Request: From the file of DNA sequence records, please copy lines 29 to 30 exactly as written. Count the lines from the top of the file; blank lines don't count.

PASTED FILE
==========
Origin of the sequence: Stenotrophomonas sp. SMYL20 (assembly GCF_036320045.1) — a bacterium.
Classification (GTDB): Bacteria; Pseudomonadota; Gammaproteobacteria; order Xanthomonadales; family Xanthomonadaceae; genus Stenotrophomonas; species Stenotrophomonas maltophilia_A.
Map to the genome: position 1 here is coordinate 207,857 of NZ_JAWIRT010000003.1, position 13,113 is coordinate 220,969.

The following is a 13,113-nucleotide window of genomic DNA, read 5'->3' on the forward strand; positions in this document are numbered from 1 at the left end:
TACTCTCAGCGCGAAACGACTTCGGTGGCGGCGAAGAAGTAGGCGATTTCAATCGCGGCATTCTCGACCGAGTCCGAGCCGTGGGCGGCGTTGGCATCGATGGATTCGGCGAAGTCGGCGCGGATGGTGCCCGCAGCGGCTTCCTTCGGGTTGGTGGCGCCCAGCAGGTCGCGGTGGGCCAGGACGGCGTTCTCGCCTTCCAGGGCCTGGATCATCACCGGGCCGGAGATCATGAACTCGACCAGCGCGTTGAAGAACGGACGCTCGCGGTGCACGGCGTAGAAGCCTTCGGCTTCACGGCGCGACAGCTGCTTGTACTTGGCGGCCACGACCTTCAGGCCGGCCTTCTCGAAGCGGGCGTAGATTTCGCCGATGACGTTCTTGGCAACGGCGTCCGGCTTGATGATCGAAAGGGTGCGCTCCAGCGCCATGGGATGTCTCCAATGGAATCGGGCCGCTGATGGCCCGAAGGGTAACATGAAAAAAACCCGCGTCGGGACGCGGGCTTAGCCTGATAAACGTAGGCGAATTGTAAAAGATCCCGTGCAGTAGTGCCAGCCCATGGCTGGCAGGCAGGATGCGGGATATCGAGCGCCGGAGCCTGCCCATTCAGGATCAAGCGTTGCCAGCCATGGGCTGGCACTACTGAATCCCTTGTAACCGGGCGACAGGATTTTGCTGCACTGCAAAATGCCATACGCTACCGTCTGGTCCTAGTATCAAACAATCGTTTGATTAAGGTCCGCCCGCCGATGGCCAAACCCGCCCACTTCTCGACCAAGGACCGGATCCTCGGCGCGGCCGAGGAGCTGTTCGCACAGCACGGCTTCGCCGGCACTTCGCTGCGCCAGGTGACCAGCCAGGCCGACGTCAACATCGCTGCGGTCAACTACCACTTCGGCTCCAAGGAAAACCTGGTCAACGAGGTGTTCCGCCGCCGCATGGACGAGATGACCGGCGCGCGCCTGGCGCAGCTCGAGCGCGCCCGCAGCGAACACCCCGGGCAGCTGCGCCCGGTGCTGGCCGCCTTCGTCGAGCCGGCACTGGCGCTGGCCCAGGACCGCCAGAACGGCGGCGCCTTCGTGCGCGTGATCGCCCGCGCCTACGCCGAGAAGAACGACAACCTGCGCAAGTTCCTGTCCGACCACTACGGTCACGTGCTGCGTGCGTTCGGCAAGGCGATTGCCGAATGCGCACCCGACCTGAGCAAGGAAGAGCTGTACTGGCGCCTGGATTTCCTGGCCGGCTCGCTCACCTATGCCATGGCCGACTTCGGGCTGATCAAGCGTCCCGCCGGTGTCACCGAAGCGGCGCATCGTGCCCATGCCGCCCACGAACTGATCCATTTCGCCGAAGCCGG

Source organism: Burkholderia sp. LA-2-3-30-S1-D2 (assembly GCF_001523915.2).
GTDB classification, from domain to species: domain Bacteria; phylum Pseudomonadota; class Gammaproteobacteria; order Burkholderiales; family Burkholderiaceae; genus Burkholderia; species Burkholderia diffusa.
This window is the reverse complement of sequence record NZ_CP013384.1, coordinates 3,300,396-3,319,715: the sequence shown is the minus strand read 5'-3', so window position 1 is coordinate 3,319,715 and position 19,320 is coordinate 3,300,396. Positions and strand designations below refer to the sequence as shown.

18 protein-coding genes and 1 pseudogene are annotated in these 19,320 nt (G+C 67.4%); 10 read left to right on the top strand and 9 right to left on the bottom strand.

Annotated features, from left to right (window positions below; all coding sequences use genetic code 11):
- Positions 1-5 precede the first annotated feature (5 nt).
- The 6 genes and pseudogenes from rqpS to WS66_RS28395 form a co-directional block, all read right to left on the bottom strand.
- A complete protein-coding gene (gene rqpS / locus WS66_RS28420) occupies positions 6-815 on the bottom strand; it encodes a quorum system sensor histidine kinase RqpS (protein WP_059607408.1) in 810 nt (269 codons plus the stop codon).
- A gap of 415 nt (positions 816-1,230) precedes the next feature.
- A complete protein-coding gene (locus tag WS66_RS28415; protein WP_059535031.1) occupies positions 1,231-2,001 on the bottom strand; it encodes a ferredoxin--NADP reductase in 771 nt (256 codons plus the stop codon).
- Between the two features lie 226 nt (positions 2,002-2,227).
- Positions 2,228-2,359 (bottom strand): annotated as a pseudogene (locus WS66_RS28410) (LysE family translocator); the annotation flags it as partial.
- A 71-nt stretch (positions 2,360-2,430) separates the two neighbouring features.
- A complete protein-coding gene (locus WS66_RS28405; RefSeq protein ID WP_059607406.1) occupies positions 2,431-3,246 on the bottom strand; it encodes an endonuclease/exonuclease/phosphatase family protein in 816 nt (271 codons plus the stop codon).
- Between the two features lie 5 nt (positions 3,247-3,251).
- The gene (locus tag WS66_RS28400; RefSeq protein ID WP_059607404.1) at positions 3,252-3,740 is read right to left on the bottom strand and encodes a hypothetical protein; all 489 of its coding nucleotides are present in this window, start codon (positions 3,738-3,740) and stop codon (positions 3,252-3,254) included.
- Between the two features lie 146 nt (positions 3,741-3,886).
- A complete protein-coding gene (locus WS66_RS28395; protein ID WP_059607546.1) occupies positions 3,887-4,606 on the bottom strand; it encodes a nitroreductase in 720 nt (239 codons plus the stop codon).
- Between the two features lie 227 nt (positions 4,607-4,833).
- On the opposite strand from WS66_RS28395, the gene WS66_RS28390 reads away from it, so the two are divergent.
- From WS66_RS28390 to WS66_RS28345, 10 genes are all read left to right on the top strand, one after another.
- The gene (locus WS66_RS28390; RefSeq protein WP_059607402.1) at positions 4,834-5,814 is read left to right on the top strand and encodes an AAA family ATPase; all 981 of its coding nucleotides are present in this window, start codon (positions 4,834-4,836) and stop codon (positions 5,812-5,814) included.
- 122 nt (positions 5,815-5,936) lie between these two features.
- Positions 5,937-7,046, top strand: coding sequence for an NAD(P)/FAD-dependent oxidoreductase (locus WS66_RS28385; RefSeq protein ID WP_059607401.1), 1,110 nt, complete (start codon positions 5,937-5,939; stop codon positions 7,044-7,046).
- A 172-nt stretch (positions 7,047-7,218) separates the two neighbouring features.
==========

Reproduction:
- Positions 5,937-7,046, top strand: coding sequence for an NAD(P)/FAD-dependent oxidoreductase (locus WS66_RS28385; RefSeq protein ID WP_059607401.1), 1,110 nt, complete (start codon positions 5,937-5,939; stop codon positions 7,044-7,046).
- A 172-nt stretch (positions 7,047-7,218) separates the two neighbouring features.